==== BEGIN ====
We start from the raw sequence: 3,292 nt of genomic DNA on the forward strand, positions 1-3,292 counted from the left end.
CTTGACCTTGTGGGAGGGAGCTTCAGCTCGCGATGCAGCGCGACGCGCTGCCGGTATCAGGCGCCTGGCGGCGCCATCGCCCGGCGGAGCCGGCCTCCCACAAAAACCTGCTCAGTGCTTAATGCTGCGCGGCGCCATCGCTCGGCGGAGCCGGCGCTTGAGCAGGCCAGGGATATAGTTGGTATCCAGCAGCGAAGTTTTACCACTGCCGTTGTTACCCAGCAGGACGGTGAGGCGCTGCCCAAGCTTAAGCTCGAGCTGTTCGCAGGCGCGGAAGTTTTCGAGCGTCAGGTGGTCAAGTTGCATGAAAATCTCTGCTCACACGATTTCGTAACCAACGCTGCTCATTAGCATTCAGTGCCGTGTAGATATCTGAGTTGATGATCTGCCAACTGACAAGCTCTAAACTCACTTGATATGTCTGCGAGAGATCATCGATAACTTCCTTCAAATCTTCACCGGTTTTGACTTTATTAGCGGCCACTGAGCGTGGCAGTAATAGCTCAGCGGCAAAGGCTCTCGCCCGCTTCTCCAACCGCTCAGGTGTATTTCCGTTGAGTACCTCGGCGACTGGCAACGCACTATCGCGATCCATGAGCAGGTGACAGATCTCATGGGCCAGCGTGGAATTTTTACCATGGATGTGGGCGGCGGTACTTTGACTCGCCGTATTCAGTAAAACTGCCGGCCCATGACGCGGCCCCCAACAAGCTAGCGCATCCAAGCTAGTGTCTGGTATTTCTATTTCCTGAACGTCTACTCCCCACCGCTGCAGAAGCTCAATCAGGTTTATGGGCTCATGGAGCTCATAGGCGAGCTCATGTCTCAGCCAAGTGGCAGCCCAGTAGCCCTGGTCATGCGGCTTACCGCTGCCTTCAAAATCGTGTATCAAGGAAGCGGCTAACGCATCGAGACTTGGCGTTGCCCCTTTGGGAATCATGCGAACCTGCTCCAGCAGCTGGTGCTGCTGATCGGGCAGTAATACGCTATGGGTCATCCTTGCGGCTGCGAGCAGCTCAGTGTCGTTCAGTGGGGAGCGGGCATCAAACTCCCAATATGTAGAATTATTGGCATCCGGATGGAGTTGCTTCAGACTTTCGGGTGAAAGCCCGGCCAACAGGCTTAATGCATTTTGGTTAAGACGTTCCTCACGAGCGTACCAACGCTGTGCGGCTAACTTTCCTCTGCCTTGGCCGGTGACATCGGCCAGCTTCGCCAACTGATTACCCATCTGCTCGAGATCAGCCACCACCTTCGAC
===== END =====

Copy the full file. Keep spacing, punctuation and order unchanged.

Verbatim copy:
We start from the raw sequence: 3,292 nt of genomic DNA on the forward strand, positions 1-3,292 counted from the left end.
CTTGACCTTGTGGGAGGGAGCTTCAGCTCGCGATGCAGCGCGACGCGCTGCCGGTATCAGGCGCCTGGCGGCGCCATCGCCCGGCGGAGCCGGCCTCCCACAAAAACCTGCTCAGTGCTTAATGCTGCGCGGCGCCATCGCTCGGCGGAGCCGGCGCTTGAGCAGGCCAGGGATATAGTTGGTATCCAGCAGCGAAGTTTTACCACTGCCGTTGTTACCCAGCAGGACGGTGAGGCGCTGCCCAAGCTTAAGCTCGAGCTGTTCGCAGGCGCGGAAGTTTTCGAGCGTCAGGTGGTCAAGTTGCATGAAAATCTCTGCTCACACGATTTCGTAACCAACGCTGCTCATTAGCATTCAGTGCCGTGTAGATATCTGAGTTGATGATCTGCCAACTGACAAGCTCTAAACTCACTTGATATGTCTGCGAGAGATCATCGATAACTTCCTTCAAATCTTCACCGGTTTTGACTTTATTAGCGGCCACTGAGCGTGGCAGTAATAGCTCAGCGGCAAAGGCTCTCGCCCGCTTCTCCAACCGCTCAGGTGTATTTCCGTTGAGTACCTCGGCGACTGGCAACGCACTATCGCGATCCATGAGCAGGTGACAGATCTCATGGGCCAGCGTGGAATTTTTACCATGGATGTGGGCGGCGGTACTTTGACTCGCCGTATTCAGTAAAACTGCCGGCCCATGACGCGGCCCCCAACAAGCTAGCGCATCCAAGCTAGTGTCTGGTATTTCTATTTCCTGAACGTCTACTCCCCACCGCTGCAGAAGCTCAATCAGGTTTATGGGCTCATGGAGCTCATAGGCGAGCTCATGTCTCAGCCAAGTGGCAGCCCAGTAGCCCTGGTCATGCGGCTTACCGCTGCCTTCAAAATCGTGTATCAAGGAAGCGGCTAACGCATCGAGACTTGGCGTTGCCCCTTTGGGAATCATGCGAACCTGCTCCAGCAGCTGGTGCTGCTGATCGGGCAGTAATACGCTATGGGTCATCCTTGCGGCTGCGAGCAGCTCAGTGTCGTTCAGTGGGGAGCGGGCATCAAACTCCCAATATGTAGAATTATTGGCATCCGGATGGAGTTGCTTCAGACTTTCGGGTGAAAGCCCGGCCAACAGGCTTAATGCATTTTGGTTAAGACGTTCCTCACGAGCGTACCAACGCTGTGCGGCTAACTTTCCTCTGCCTTGGCCGGTGACATCGGCCAGCTTCGCCAACTGATTACCCATCTGCTCGAGATCAGCCACCACCTTCGAC